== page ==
Originally posted by RealMulder
I’ve wondered anyway why they always write “4,7 GB/120 min” on the DVD recordables. “120 min” means to me that a movie of 120 min length can fit on this medium. So how can it happen that 90% of the movies of the two-hours-class will NOT fit on 4,7 GB (or correctly speaking 4,36 GB)? How do the manufaturers calculate these 120 min?
To expand on what EpyxZ said, you can fit more than 120 minutes onto a DVD-R if you change the recording time. There are 4 different times aside from SP. They are FINE, SP, LP, and EP.
FINE = High Quality Picture Mode = 60 minutes
SP = Standard Mode = 120 minutes
LP = 2X Mode = 240 minutes
EP = 3X Mode = 360 minutes
In addition, you have two recording modes: VR mode and Video mode. The differences are that (1) Video mode is meant to play back on a standard DVD player while VR mode is playable back on the recorder and (2) EP recording time is not possible in Video mode.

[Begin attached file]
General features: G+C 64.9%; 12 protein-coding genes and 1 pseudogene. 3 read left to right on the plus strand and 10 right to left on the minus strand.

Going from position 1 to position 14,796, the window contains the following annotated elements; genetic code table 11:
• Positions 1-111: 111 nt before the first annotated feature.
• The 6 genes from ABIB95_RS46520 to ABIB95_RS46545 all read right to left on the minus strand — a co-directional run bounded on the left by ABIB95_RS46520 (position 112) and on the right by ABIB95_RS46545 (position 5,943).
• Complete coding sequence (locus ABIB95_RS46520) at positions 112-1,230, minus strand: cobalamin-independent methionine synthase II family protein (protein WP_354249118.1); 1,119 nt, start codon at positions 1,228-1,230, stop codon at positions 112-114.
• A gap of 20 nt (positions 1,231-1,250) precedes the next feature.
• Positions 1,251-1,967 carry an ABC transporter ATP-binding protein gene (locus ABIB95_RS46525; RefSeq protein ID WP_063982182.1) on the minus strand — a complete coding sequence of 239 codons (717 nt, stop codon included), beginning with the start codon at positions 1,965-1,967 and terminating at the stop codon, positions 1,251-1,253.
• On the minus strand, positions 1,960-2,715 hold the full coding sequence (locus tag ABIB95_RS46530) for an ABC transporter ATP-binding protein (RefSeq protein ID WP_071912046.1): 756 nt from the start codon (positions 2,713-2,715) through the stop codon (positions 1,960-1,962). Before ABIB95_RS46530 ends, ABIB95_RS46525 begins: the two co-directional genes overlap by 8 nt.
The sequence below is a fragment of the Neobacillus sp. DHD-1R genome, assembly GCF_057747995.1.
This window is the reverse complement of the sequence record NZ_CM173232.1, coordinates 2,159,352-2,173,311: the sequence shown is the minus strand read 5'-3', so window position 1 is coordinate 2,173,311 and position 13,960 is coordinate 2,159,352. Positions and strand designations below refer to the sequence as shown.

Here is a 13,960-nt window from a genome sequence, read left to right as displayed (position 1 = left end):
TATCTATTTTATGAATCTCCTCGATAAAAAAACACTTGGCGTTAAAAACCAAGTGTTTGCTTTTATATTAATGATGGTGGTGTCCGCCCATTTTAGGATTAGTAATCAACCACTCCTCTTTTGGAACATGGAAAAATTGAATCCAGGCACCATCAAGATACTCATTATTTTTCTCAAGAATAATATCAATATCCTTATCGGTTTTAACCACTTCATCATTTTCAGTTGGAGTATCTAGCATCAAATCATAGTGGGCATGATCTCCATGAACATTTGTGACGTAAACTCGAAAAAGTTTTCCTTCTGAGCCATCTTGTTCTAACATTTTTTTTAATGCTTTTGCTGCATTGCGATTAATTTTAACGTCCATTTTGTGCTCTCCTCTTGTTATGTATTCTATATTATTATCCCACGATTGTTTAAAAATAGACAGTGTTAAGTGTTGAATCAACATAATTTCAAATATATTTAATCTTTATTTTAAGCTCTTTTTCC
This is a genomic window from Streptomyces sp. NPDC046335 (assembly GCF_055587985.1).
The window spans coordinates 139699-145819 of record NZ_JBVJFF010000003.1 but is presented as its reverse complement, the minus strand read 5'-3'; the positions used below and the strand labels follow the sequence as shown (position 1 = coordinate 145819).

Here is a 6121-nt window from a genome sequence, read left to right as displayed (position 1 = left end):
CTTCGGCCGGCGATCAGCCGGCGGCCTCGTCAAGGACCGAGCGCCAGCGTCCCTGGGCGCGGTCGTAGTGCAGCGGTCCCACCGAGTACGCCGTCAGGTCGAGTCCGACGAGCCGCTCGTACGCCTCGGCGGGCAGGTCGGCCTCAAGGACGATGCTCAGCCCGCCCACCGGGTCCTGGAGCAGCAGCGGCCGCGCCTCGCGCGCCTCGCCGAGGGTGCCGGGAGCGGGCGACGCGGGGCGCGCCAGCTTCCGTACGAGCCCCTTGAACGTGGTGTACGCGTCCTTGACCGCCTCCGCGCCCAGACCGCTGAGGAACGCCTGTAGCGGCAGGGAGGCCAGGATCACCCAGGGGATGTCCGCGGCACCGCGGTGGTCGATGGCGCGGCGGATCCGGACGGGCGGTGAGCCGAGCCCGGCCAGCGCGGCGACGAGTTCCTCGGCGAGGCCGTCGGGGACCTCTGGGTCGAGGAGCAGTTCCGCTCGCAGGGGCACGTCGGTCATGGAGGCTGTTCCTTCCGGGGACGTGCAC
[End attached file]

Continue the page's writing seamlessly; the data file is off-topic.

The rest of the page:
Think about your standard VHS tape - you can record between 2 - 6 hours on most tapes depending on your recording time settings.
As for the difference between 4.7 GB and 4.36 GB: This is the same situation with hard drives. Manufacturers of hard drives and DVD media refers to a GB (gigabyte) as 1,000 MB. For computers, a GB is actually 1,024 MB, since computers use binary math and 1 GB = 2 ^ 10 MB = 1,024 MB = 1,073,741,824 bytes.
Take 4.7 GB as quoted by the media manufacturer and do this:
4,700,000,000 / 1,073,741,824 = 4.377 GB
Keep in mind this is raw data capacity… take lead ins, lead outs, and other overhead when storing data and you can effectively store about 4.36 GB of data on the disc.